# Documentation

### This is machine translation

Translated by
Mouse over text to see original. Click the button below to return to the English verison of the page.

# surf

3-D shaded surface plot

## Syntax

`surf(Z)surf(Z,C)surf(X,Y,Z)surf(X,Y,Z,C)surf(...,'PropertyName',PropertyValue)surf(ax,...)h = surf(...)`

## Description

`surf(Z)` creates a three-dimensional shaded surface from the z components in matrix `Z`, using `x` `=` `1:n` and `y` `=` `1:m`, where `[m,n] = size(Z)`. The height, `Z`, is a single-valued function defined over a geometrically rectangular grid. `Z` specifies the color data, as well as surface height, so color is proportional to surface height. The values in `Z` can be numeric or datetime or duration values.

`surf(Z,C)` plots the height of `Z`, a single-valued function defined over a geometrically rectangular grid, and uses matrix `C`, assumed to be the same size as `Z`, to color the surface. See Coloring Mesh and Surface Plots for information on defining `C`.

`surf(X,Y,Z)` uses `Z` for the color data and surface height. `X` and `Y` are vectors or matrices defining the `x` and `y` components of a surface. If `X` and `Y` are vectors, `length(X)` `=` `n` and `length(Y)` `=` `m`, where `[m,n]` `=` `size(Z)`. In this case, the vertices of the surface faces are (X(j), Y(i), Z(i,j)) triples. To create X and Y matrices for arbitrary domains, use the `meshgrid` function. The values in `X`, `Y`, or `Z` can be numeric or datetime or duration values.

`surf(X,Y,Z,C)` uses `C` to define color. MATLAB® performs a linear transformation on this data to obtain colors from the current colormap.

`surf(...,'PropertyName',PropertyValue)` specifies surface properties along with the data. For a list of properties, see Chart Surface Properties.

`surf(ax,...)` plots into the axes `ax` instead of the current axes (`gca`).

`h = surf(...)` returns a handle to a chart surface graphics object.

## Examples

collapse all

Use the `peaks` function to define `X`, `Y`, and `Z` as 25-by-25 matrices. Then, create a surface plot.

```[X,Y,Z] = peaks(25); figure surf(X,Y,Z); ```

`surf` creates the surface plot from corresponding values in `X`, `Y`, and `Z`. If you do not define the color data `C`, then `surf` uses `Z` to determine the color, so color is proportional to surface height.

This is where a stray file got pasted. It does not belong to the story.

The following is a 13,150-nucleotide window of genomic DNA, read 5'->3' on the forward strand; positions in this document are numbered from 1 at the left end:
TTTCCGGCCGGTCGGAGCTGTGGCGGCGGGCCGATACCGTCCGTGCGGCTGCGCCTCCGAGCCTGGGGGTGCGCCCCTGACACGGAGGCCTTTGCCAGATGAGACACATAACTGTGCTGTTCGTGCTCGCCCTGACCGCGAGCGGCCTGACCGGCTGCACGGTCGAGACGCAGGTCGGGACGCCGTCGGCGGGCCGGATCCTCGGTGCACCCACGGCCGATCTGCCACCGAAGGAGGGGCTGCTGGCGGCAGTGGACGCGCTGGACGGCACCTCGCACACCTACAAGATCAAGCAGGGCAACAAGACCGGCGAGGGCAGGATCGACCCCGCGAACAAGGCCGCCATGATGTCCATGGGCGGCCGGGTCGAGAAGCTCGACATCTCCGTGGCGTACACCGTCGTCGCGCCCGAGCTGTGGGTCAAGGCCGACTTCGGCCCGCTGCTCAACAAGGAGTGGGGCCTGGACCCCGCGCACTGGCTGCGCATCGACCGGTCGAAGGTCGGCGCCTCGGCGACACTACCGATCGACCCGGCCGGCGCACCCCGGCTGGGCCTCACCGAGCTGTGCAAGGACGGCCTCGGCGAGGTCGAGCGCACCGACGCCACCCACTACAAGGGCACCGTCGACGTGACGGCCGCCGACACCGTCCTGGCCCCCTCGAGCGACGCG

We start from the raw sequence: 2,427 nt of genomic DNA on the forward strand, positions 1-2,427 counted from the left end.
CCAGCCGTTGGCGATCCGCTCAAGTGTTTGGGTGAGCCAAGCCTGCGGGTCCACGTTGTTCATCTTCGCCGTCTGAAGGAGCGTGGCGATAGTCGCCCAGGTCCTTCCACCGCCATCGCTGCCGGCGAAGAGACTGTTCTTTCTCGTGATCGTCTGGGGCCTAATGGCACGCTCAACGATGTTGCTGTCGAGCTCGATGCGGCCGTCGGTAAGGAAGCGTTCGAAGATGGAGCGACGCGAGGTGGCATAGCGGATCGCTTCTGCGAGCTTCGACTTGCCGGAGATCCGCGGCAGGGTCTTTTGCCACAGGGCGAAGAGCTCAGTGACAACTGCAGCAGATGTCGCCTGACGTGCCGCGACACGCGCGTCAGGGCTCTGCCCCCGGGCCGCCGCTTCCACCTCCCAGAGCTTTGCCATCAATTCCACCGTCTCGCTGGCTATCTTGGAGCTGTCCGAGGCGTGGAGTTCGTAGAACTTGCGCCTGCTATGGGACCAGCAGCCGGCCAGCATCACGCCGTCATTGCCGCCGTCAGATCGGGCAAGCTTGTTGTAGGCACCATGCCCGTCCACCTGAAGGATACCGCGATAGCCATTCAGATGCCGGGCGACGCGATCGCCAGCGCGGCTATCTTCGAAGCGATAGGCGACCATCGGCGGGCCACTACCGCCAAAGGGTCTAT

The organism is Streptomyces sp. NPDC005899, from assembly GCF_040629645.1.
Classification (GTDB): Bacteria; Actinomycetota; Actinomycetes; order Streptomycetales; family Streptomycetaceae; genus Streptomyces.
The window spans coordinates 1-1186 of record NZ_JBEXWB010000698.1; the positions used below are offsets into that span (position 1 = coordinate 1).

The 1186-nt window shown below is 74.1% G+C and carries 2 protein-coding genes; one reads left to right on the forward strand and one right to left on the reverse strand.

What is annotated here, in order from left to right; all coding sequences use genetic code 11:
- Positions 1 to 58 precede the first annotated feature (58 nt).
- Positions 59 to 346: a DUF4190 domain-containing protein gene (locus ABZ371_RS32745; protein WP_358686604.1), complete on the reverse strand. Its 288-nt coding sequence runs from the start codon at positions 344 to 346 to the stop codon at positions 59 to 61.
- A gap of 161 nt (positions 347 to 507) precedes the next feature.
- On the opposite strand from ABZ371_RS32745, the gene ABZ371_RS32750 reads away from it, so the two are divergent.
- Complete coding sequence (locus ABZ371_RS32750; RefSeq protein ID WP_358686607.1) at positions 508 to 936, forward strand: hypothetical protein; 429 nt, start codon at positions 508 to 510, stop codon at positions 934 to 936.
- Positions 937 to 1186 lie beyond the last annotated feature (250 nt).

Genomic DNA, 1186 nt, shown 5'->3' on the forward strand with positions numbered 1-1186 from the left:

Create a sphere and color it using the pattern from a Hadamard matrix, which is a matrix that contains the values `1` and `-1`. Change the colors used in the plot by setting the colormap to an array of two RGB triplet values.

```k = 5; n = 2^k-1; [x,y,z] = sphere(n); c = hadamard(2^k); figure surf(x,y,z,c); colormap([1 1 0; 0 1 1]) axis equal ```

collapse all

### Tips

`surf` does not accept complex inputs.

### Algorithms

Consider a parametric surface parameterized by two independent variables, `i` and `j`, which vary continuously over a rectangle; for example, `1``i``m` and `1``j``n`. The three functions `x(i,j)`, `y(i,j)`, and `z(i,j)` specify the surface. When `i` and `j` are integer values, they define a rectangular grid with integer grid points. The functions `x(i,j)`, `y(i,j)`, and `z(i,j)` become three `m`-by-`n` matrices, `X`, `Y`, and `Z`. Surface color is a fourth function, `c(i,j)`, denoted by matrix `C`.

Each point in the rectangular grid can be thought of as connected to its four nearest neighbors.

``` i-1,j | i,j-1 - i,j - i,j+1 | i+1,j ```

This underlying rectangular grid induces four-sided patches on the surface. To express this another way, `[X(:)` `Y(:)` `Z(:)]` returns a list of triples specifying points in 3-D space. Each interior point is connected to the four neighbors inherited from the matrix indexing. Points on the edge of the surface have three neighbors. The four points at the corners of the grid have only two neighbors. This defines a mesh of quadrilaterals or a quad-mesh.

You can specify surface color in two different ways: at the vertices or at the centers of each patch. In this general setting, the surface need not be a single-valued function of `x` and `y`. Moreover, the four-sided surface patches need not be planar. For example, you can have surfaces defined in polar, cylindrical, and spherical coordinate systems.

The `shading` function sets the shading. If the shading is `interp`, `C` must be the same size as `X`, `Y`, and `Z`; it specifies the colors at the vertices. The color within a surface patch is a bilinear function of the local coordinates. If the shading is `faceted` (the default) or `flat`, `C(i,j) `specifies the constant color in the surface patch:

``` (i,j) - (i,j+1) | C(i,j) | (i+1,j) - (i+1,j+1) ```

In this case, `C` can be the same size as `X`, `Y`, and `Z` and its last row and column are ignored. Alternatively, its row and column dimensions can be one less than those of `X`, `Y`, and `Z`.

The `surf` function specifies the viewpoint using `view(3)`.

The range of `X`, `Y`, and `Z` or the current setting of `XLimMode`, `YLimMode`, and `ZLimMode` axes properties determines the axis labels. You can also set these properties using `axis` function.

The range of `C` or the current setting of the `CLim` and `CLimMode` axes properties determines the color scaling. You can also set the properties using `caxis` function. The scaled color values are indices into the current colormap.